Coincidences confound us. If lightning strikes the church and stops its clock just as old Aunt Betty dies, most of us would link the two events. Folks with a New Age mindset even claim that everything is intimately linked with everything else. Yet this morning if, just as you brushed your teeth, a gust blew down a tree in Siberia, would you really believe those events were connected?
Coincidences are catnip to scientists, who see them as signals for an investigation. Take the famous star cluster, the Seven Sisters, also known as the Pleiades. Newborn stars are always created in dusty, blue-colored hydrogen clouds. Sure enough, the young Pleiades stars float in a gorgeous blue nebula that certainly seems the cosmic embryonic fluid in which they were born. Years of studies finally revealed that the lovely wispy gas cloud moves in a different speed and direction. They’re not related! The Pleiades are merely passing through in a one-time event. Seems a crazy, unlikely coincidence, but there they sit and that’s how it is.
Consider that our sky has just two disks, Sun and Moon, that both appear the same size even though they’re actually wildly different, with one 400 times larger than the other. This enables those amazing total solar eclipses, nature’s finest spectacle. And we have a north star that just happens to be the brightest and most precisely aligned since before the last ice age.
More common than such true coincidences are the celestial match-ups that come with rational explanations. People are often amazed that the moon rotates in the same period in which it revolves around Earth, making the same hemisphere forever point our way. But tidal stresses always slow a satellite’s rotation until it’s locked in place. Every moon of every planet has this same synchronous spin. There’s similar gravitational physics behind Neptune’s orbital period being 165 Earth-years while Pluto’s year is 248 Earth years. Unless you’re a math savant you probably didn’t realize that this means Neptune circles the Sun exactly three times for every two orbits of Pluto.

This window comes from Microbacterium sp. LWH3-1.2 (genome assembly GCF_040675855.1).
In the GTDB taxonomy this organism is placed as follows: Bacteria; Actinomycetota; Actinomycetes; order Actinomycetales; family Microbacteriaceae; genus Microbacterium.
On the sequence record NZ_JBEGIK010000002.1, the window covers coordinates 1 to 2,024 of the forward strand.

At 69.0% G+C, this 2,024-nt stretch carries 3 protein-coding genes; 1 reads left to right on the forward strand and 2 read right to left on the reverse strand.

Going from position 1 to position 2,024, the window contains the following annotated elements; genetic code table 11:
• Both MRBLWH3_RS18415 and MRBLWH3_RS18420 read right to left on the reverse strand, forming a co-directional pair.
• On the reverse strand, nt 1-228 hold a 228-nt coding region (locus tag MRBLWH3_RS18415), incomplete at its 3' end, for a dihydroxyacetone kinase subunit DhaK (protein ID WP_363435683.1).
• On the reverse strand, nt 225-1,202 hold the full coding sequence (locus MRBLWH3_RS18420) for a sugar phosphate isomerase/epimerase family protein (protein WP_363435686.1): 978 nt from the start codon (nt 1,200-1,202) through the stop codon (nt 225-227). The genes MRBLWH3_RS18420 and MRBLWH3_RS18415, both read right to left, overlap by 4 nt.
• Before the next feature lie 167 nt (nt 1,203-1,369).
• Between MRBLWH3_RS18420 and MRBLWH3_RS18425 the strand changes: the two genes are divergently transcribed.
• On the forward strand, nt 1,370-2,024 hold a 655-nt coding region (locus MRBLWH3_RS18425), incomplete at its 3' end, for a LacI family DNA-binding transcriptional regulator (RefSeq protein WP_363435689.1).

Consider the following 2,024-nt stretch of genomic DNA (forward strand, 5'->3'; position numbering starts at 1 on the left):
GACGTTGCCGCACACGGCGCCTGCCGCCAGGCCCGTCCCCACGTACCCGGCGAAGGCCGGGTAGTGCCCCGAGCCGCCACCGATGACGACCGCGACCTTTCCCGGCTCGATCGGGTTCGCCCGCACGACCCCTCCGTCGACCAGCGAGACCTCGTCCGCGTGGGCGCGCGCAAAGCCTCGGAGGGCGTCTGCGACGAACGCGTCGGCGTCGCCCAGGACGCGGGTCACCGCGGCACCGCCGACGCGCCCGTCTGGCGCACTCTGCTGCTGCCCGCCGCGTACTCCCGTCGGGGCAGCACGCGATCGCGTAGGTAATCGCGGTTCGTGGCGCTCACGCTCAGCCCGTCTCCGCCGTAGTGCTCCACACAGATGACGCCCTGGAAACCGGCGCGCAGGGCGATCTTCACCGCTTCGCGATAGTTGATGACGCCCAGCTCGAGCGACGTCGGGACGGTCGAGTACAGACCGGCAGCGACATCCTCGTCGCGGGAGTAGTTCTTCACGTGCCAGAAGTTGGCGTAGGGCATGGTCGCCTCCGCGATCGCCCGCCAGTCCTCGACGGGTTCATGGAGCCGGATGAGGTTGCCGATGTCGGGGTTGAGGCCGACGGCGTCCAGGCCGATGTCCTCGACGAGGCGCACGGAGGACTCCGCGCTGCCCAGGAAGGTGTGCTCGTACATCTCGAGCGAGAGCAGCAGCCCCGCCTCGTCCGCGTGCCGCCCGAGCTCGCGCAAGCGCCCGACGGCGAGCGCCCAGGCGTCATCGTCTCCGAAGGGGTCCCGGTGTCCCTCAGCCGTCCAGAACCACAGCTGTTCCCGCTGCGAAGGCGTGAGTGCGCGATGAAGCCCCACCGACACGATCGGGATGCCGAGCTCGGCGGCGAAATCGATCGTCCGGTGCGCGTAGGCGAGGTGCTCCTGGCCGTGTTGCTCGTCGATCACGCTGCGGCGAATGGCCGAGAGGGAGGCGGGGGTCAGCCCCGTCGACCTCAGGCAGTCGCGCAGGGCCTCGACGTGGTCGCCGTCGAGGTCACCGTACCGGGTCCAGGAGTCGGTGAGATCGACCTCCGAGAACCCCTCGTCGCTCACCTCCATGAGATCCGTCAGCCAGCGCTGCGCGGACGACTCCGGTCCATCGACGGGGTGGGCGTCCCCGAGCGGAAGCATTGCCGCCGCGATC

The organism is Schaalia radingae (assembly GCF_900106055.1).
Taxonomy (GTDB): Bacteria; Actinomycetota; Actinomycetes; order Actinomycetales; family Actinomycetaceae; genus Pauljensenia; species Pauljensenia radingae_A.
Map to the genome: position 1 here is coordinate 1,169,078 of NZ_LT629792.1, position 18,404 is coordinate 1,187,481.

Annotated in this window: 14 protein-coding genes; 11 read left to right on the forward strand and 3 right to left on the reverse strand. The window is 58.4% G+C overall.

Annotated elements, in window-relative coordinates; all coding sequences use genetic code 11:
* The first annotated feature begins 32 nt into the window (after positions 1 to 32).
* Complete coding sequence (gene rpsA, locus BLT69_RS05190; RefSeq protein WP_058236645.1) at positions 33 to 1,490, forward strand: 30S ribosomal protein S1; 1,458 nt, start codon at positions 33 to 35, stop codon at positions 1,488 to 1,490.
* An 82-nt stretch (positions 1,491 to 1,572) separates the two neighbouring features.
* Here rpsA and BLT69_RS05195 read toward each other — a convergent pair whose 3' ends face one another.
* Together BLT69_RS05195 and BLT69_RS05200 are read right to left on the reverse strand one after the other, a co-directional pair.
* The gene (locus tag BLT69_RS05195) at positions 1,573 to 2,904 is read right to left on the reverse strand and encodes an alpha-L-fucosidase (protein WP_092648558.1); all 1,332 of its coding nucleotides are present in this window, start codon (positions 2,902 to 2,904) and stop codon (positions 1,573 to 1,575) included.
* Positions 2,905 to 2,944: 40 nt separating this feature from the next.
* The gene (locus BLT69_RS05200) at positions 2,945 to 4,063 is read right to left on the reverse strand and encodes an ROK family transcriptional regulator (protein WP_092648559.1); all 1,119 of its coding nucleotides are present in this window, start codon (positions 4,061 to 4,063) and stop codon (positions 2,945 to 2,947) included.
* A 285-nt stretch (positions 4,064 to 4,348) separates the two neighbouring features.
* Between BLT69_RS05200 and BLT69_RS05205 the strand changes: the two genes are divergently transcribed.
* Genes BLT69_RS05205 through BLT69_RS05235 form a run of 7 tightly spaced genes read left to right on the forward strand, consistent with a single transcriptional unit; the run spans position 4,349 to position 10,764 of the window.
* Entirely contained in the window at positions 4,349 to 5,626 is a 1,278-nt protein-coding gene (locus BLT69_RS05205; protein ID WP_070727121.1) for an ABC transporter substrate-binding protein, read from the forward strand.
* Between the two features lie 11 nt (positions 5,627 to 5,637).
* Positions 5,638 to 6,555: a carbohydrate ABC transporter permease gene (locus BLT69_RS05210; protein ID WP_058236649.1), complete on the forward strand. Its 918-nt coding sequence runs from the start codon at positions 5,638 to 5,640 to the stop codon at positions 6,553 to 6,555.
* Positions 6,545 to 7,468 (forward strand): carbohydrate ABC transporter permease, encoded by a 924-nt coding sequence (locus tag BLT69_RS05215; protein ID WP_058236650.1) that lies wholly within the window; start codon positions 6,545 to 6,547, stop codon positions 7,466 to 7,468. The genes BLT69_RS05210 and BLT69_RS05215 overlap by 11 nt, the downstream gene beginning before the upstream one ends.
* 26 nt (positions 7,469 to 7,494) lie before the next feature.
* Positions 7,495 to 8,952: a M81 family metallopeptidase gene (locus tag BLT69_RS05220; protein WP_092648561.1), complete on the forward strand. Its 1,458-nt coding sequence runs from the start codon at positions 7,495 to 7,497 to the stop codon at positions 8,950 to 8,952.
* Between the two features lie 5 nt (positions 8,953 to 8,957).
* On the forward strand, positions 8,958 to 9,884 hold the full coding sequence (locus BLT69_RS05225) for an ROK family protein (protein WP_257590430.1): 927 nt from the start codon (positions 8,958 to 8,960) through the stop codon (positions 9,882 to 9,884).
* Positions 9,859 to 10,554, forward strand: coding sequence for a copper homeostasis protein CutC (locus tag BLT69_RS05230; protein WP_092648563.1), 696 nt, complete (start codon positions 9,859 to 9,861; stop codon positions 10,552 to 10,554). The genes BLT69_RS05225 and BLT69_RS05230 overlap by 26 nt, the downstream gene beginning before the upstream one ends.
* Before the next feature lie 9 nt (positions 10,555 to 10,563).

What about the fact that the strong nuclear force, the gravitational constant and 40 other universal physical parameters, which could have been set to any value at the Big Bang, are each within 1% of what’s needed for the formation of chemical elements, nuclear fusion in stars and the existence of life?
Too impossible to be a coincidence, that’s for sure, but what’s the explanation? We have two alternatives. One is the Anthropic Principle: Only in our kind of universe would stars, planets and sentient beings be able to form. So if things weren’t this way, we wouldn’t be around to wonder about it, but since we do wonder because here we are, then the universe had to be this way. Yogi Berra would be proud of this reasoning, but it has many adherents. The other choice is biocentrism – that life and conscious awareness are fundamental aspects of the cosmos, whose parameters are thus automatically subservient to it.
It’s sometimes hard to separate coincidence from correspondence. Take the eleven-year sunspot cycle. Powerful solar storms must do something to us. But only a couple dozen sun-cycles have been observed since we became aware of them, against which we can hunt for thousands of potential rhythms and match-ups from political events to climate changes to earthquakes. Which are related and which are merely the mischief wrought by the law of averages?
Checking back we find that the solar cycle swings in harmony with the fashionable length of women’s skirts, the rabbit population of Australia, the party that controls Congress, the position of the Gulf Stream, and the altitude of the top of our atmosphere. Only those last two are probably related to the Sun, but you see the problem. Ultimately, the tools of statistics and probability let researchers make the call, and it’s often non-intuitive.
When 25 people occupy the same room, the odds are better-than-even that two will share the same birthday. I used to demonstrate this in my classroom by asking each student to announce their birthday in turn. When the match-up arrived, it always drew howls of amazement, since it would seem that with 366 possible dates, a group of 25 would be too small to make a shared birthday likely. Try it sometime, at your next social gathering. With 25 guests, a sharing is likely; with 30 or more it’s almost a certainty.